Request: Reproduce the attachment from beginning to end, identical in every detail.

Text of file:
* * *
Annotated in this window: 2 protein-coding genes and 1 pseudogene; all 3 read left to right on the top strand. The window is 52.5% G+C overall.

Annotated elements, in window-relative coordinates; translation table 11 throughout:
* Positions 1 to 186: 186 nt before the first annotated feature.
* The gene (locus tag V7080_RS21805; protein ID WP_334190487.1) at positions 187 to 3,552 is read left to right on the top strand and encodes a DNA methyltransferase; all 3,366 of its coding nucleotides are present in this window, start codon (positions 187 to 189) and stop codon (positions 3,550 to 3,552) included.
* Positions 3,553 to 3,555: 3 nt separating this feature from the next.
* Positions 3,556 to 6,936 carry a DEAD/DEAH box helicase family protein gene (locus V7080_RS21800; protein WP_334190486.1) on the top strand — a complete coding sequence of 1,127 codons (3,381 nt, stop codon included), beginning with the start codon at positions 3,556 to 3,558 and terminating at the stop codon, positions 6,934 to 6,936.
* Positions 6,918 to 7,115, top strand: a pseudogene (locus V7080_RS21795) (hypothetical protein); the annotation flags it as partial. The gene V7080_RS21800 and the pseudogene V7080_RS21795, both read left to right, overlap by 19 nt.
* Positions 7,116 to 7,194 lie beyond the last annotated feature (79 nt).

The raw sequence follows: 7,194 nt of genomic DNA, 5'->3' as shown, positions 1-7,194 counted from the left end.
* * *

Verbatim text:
Annotated in this window: 2 protein-coding genes and 1 pseudogene; all 3 read left to right on the top strand. The window is 52.5% G+C overall.

Annotated elements, in window-relative coordinates; translation table 11 throughout:
* Positions 1 to 186: 186 nt before the first annotated feature.
* The gene (locus tag V7080_RS21805; protein ID WP_334190487.1) at positions 187 to 3,552 is read left to right on the top strand and encodes a DNA methyltransferase; all 3,366 of its coding nucleotides are present in this window, start codon (positions 187 to 189) and stop codon (positions 3,550 to 3,552) included.
* Positions 3,553 to 3,555: 3 nt separating this feature from the next.
* Positions 3,556 to 6,936 carry a DEAD/DEAH box helicase family protein gene (locus V7080_RS21800; protein WP_334190486.1) on the top strand — a complete coding sequence of 1,127 codons (3,381 nt, stop codon included), beginning with the start codon at positions 3,556 to 3,558 and terminating at the stop codon, positions 6,934 to 6,936.
* Positions 6,918 to 7,115, top strand: a pseudogene (locus V7080_RS21795) (hypothetical protein); the annotation flags it as partial. The gene V7080_RS21800 and the pseudogene V7080_RS21795, both read left to right, overlap by 19 nt.
* Positions 7,116 to 7,194 lie beyond the last annotated feature (79 nt).

The raw sequence follows: 7,194 nt of genomic DNA, 5'->3' as shown, positions 1-7,194 counted from the left end.